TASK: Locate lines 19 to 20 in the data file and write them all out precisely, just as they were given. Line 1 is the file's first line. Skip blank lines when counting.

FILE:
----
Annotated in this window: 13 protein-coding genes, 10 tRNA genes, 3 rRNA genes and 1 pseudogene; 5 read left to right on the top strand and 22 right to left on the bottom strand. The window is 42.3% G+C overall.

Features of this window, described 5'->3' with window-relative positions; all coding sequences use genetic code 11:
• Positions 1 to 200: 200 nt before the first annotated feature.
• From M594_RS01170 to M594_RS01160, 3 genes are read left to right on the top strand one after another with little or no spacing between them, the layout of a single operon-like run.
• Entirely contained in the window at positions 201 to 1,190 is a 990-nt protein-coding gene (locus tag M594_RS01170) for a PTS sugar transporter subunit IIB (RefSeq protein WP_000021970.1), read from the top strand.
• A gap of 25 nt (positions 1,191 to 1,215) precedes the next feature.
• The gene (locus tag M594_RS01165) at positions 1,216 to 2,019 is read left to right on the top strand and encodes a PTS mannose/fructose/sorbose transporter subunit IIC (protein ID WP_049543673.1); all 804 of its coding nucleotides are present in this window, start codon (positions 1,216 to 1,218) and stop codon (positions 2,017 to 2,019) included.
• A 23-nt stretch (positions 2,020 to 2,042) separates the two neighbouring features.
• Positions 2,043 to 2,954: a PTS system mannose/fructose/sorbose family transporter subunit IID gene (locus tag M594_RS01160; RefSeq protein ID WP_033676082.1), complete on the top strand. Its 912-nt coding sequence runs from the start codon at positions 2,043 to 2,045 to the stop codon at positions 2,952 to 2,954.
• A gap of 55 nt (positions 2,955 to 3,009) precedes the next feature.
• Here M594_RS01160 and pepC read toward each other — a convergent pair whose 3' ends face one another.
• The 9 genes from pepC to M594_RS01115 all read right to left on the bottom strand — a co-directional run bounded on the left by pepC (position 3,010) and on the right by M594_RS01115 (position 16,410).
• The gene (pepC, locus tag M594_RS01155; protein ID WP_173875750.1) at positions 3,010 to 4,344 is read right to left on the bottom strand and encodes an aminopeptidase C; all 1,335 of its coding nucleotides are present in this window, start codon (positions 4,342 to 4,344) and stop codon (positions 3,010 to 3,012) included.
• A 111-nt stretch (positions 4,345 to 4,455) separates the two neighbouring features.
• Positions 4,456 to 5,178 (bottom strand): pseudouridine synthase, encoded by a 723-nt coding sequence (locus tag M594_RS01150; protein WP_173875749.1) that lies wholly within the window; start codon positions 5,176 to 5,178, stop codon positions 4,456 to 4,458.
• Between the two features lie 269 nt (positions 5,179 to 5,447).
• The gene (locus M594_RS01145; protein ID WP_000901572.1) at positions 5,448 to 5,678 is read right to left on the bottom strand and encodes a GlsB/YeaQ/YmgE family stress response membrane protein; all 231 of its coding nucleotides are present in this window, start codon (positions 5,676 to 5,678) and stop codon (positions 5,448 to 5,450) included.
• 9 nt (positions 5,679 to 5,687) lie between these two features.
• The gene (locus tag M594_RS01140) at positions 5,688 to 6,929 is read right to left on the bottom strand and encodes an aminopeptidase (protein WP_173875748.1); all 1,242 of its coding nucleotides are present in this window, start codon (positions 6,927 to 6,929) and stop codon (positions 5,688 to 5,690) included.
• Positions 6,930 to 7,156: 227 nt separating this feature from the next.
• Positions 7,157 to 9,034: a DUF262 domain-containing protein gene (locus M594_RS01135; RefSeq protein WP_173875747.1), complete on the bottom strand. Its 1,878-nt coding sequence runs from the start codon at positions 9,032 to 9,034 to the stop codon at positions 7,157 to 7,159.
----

• The gene (locus tag M594_RS01140) at positions 5,688 to 6,929 is read right to left on the bottom strand and encodes an aminopeptidase (protein WP_173875748.1); all 1,242 of its coding nucleotides are present in this window, start codon (positions 6,927 to 6,929) and stop codon (positions 5,688 to 5,690) included.
• Positions 6,930 to 7,156: 227 nt separating this feature from the next.